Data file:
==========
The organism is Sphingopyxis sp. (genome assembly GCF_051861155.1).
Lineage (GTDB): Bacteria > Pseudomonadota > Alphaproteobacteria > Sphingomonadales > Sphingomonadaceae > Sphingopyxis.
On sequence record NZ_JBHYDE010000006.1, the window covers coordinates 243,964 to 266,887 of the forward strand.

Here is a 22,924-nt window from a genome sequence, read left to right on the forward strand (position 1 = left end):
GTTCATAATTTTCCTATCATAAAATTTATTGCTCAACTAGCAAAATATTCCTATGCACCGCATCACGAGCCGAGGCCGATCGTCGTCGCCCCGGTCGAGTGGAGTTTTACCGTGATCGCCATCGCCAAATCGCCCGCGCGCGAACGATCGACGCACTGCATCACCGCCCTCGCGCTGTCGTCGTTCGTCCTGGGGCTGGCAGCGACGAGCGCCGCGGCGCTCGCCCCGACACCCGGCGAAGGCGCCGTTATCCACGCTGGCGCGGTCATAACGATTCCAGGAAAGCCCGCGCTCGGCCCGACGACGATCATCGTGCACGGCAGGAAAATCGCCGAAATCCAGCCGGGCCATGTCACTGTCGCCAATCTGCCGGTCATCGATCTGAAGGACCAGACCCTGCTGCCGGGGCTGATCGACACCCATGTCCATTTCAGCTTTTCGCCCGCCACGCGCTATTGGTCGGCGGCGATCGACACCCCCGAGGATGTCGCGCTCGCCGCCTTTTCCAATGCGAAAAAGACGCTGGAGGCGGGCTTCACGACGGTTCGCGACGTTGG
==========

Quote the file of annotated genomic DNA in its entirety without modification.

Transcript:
The organism is Sphingopyxis sp. (genome assembly GCF_051861155.1).
Lineage (GTDB): Bacteria > Pseudomonadota > Alphaproteobacteria > Sphingomonadales > Sphingomonadaceae > Sphingopyxis.
On sequence record NZ_JBHYDE010000006.1, the window covers coordinates 243,964 to 266,887 of the forward strand.

Here is a 22,924-nt window from a genome sequence, read left to right on the forward strand (position 1 = left end):
GTTCATAATTTTCCTATCATAAAATTTATTGCTCAACTAGCAAAATATTCCTATGCACCGCATCACGAGCCGAGGCCGATCGTCGTCGCCCCGGTCGAGTGGAGTTTTACCGTGATCGCCATCGCCAAATCGCCCGCGCGCGAACGATCGACGCACTGCATCACCGCCCTCGCGCTGTCGTCGTTCGTCCTGGGGCTGGCAGCGACGAGCGCCGCGGCGCTCGCCCCGACACCCGGCGAAGGCGCCGTTATCCACGCTGGCGCGGTCATAACGATTCCAGGAAAGCCCGCGCTCGGCCCGACGACGATCATCGTGCACGGCAGGAAAATCGCCGAAATCCAGCCGGGCCATGTCACTGTCGCCAATCTGCCGGTCATCGATCTGAAGGACCAGACCCTGCTGCCGGGGCTGATCGACACCCATGTCCATTTCAGCTTTTCGCCCGCCACGCGCTATTGGTCGGCGGCGATCGACACCCCCGAGGATGTCGCGCTCGCCGCCTTTTCCAATGCGAAAAAGACGCTGGAGGCGGGCTTCACGACGGTTCGCGACGTTGG